The Wall Street Journal has two troubling reports. The first is that Bank of America (BAC) operating under an agreement with the government which the paper describes as “a secret regulatory sanction.” Part of this sanction relates to how the firm will set up its board.
The other report is that Citigroup (C) and the FDIC are “entering into a so-called memorandum of understanding.” This deal would allow the FDIC some influence in how the firm restructures.
The trouble with these relationships is that Citi and B of A are public companies. Shareholders have never been made aware of these agreements between the firms and the government.
The Administration decided not to push for a nationalization of big banks when the credit crisis nearly took some of them under and the government could have traded aid for complete operating control. Instead, all parties involved decided that the weakest banks such as Wachovia and Washington Mutual would be merged into stronger banks, although that strength was relative given the size of the TARP funds that were needed to keep the credit system stable.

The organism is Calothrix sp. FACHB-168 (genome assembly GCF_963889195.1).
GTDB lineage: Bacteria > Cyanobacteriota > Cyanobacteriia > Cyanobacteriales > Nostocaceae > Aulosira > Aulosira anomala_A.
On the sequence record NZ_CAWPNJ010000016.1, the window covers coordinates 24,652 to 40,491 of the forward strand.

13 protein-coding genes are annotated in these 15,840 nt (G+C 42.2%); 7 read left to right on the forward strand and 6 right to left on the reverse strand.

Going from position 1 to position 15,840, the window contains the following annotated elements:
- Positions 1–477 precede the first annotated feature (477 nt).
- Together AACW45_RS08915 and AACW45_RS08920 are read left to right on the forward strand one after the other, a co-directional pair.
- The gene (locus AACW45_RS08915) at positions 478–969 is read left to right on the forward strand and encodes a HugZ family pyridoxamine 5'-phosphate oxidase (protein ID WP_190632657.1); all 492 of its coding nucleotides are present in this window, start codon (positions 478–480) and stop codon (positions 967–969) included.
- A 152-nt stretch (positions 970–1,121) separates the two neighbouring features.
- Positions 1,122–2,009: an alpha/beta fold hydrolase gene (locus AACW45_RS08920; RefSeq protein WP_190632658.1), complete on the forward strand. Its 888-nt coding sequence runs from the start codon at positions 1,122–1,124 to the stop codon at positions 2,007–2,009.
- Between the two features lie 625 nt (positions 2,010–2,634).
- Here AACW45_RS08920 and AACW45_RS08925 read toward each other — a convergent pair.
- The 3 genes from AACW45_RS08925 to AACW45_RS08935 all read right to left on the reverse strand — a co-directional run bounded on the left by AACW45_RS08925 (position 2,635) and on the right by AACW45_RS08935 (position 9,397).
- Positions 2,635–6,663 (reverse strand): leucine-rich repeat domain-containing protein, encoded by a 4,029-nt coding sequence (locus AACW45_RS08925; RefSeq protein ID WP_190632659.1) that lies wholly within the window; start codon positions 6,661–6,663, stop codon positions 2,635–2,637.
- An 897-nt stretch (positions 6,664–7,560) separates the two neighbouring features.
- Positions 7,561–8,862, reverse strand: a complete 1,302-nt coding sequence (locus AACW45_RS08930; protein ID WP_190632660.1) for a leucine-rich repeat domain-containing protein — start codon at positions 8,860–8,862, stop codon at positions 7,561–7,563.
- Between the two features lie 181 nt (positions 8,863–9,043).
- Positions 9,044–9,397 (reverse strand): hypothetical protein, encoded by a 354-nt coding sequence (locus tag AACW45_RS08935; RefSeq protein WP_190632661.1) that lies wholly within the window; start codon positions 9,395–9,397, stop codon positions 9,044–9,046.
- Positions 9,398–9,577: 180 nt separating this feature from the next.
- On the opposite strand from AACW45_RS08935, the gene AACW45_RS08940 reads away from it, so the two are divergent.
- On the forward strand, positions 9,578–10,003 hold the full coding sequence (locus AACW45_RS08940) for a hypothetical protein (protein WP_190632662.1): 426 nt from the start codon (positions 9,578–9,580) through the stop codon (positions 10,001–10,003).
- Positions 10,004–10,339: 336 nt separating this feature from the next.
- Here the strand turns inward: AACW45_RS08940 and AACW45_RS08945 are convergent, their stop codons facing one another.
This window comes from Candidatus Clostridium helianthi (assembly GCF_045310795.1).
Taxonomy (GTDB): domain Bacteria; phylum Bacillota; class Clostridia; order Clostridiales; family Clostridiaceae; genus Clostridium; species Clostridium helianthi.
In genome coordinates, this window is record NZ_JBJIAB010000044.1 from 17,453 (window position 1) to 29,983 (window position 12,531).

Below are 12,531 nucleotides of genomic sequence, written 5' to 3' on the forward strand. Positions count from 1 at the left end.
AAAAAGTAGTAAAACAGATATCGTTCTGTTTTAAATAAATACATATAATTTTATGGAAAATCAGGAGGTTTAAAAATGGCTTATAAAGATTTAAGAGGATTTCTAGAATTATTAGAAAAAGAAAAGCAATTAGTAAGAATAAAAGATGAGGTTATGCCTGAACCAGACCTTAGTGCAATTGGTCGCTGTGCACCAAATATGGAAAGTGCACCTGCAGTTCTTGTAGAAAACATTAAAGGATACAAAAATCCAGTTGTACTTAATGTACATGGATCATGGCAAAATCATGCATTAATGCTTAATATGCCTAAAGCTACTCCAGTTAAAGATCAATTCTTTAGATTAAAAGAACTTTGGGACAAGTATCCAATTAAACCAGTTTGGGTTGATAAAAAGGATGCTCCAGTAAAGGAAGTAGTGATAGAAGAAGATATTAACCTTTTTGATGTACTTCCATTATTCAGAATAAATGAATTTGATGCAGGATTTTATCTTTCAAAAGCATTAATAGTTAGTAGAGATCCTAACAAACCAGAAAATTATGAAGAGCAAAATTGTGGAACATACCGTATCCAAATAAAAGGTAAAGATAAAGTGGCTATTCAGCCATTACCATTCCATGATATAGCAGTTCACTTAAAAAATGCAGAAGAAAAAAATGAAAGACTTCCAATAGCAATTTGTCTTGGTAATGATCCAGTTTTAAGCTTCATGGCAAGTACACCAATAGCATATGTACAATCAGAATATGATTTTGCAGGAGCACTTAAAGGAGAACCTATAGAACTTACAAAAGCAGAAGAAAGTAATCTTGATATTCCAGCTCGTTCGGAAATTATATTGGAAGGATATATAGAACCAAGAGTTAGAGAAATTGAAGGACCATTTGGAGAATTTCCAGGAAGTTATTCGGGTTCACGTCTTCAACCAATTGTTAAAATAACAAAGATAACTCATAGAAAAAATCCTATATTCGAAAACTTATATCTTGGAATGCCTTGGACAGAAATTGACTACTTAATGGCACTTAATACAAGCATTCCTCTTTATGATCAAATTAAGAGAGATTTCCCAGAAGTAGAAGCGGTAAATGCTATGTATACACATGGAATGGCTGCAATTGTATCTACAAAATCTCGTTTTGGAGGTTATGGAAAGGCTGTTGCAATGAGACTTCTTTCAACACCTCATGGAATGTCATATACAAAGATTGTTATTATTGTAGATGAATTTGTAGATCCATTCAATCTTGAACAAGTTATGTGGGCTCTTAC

The government wanted the banks to be able to stand on their own at the end of the financial mess and allowing them to remain public companies made that easier than the Fed selling the banks back into the private sector a year or two from now as IPOs of companies which had once been listed on the stock exchanges.
Once the decisions had been made to allow common stockholders to still hold shares, the regulators had some obligation to give those investors the same kind disclosure rights that would be offered by any listed firm. That has obviously not been the case. A great many of the arrangements for running these banks are done out of the sight of stockholders which violates one of the core rules for public company transparency.
The government was able to avoid nationalizing the banks, but it has made certain that it has set up a process to nationalize key decisions.
Douglas A. McIntyre
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